Should piece work rates be sent packing?

August 2nd, 2017 | | Accommodation

While those looking to combat backpacker exploitation want to ban it, some farms are keen to extend piece work rates from the field and into the packing sheds. The way workers are paid for working on farms is now at the forefront of the debate in the wake of a campaign by Rosie Ayliffe, the mother of murdered backpacker Mia Ayliffe, who wants to end ‘piece rate’ work.

Some say that these jobs target temporary foreign workers and pay well below the national minimum wage. Meanwhile, Australia’s biggest potato grower is leading a national push to pay employees who work in packing and storage sheds located off farm sites the same rates as lower-paid farm workers.

In Sydney to give evidence to the Fair Work Commission hearing of Mitolo Group’s application to have the Horticulture Award extended to store workers who handle fresh produce, employee Kay Rault who grades potatoes and onions at Mitolo’s South Australian facility said it was hard to make ends meet on her wages.

“If this change gets through, things could get a lot harder for people like me and my workmates,” she said. “Why should big companies be able to change the law just because it suits them?” Ms Rault’s employer, Mitolo Group, a major supermarket supplier, is among companies backed by the Australian Industry Group which is putting their case to the Fair Work Commission.

Some farmers, on the other hand, say piece work rates increase motivation and productivity amongst workers. North-west Victorian citrus picker Arnold Hemara, 63, has been earning money this way for the last 40 years. “I earn more money on piece rates, it’s tough but I prefer it that way,” he told ABC.

Under the Horticulture Award, pickers can lawfully be paid piece rates, rather than an hourly rate. But the piece rates paid must allow an average picker to earn at least 15% more than the relevant minimum award hourly rate. Closing arguments on the matter will be presented to the Fair Work Commission this week in Melbourne.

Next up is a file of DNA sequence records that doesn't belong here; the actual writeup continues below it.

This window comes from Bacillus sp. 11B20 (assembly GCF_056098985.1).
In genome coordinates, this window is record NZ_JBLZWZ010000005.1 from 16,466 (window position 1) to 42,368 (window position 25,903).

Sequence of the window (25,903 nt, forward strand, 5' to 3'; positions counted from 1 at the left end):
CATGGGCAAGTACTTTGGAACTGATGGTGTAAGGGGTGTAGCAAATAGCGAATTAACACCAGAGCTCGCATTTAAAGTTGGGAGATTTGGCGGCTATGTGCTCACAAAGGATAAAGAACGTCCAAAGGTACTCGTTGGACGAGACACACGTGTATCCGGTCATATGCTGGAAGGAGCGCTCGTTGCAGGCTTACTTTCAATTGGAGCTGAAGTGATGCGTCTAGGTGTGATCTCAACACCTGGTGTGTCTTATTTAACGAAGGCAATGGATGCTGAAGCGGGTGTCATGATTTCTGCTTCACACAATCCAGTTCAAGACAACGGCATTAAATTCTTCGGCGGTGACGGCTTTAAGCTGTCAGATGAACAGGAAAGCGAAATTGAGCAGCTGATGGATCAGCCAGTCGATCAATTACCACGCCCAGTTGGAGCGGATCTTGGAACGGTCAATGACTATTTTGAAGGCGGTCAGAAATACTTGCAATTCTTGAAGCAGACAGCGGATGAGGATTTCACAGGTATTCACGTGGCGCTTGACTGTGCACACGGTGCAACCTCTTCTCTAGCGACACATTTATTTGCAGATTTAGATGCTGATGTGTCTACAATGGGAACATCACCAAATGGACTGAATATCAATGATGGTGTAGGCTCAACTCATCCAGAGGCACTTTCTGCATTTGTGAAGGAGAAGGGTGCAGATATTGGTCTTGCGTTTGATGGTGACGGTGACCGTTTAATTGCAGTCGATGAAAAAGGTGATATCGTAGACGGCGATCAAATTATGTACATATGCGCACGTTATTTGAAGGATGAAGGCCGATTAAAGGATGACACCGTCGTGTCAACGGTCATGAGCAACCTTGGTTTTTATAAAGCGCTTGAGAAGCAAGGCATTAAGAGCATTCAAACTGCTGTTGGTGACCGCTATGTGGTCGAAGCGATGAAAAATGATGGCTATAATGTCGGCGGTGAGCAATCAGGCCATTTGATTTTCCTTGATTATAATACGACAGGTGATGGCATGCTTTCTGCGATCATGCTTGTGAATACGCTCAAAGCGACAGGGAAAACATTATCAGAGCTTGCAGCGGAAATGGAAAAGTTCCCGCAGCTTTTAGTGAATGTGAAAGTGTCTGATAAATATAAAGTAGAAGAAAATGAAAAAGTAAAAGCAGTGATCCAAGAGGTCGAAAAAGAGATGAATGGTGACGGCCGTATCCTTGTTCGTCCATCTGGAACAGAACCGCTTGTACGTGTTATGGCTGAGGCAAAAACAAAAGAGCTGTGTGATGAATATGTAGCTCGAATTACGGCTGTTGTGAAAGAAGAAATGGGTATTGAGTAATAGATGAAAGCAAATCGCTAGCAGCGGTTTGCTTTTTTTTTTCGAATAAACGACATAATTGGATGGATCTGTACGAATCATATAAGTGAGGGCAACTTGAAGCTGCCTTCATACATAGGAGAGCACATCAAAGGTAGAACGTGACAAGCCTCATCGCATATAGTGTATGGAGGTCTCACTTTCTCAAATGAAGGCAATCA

Do you think piece work encourages underpayment or can it make the job fairer? Have your say.

Sourced by: Alex Harmon

Source: ABC News, Bellingen Courier

One Response

  1. John George says:

    I would hazard a guess that Usain Bolt and Arnold Hemara are 2 rare individuals. And funnily enough not representative of average competent. Applied properly, according to Fairwork’s guidelines, piecework rates will work as a motivator. But do you seriously think that Mitolo, and the myriad of other growers that use piecework as the method of calculating wages and employ backpackers to do the work, are going to adjust rates per unit to ensure workers can earn a fair wage? Haha.

    I am going to point my local paper tomorrow at a contractor who employs workers to pack citrus on piecework, totals how many boxes are packed each day and divides that by the number of workers so each get the same amount. He also doesn’t produce piecework agreements, sometimes no pay slips, and sometimes no pay if a worker leaves. He puts workers in share houses and has no website or FB page, hence no trail. And Rosie’s campaign causes the finger to be pointed at legitimate, council registered hostels and labour hire businesses like mine because it cannot find these dodgy b…….s

    There Mitolo, somemore ideas for you.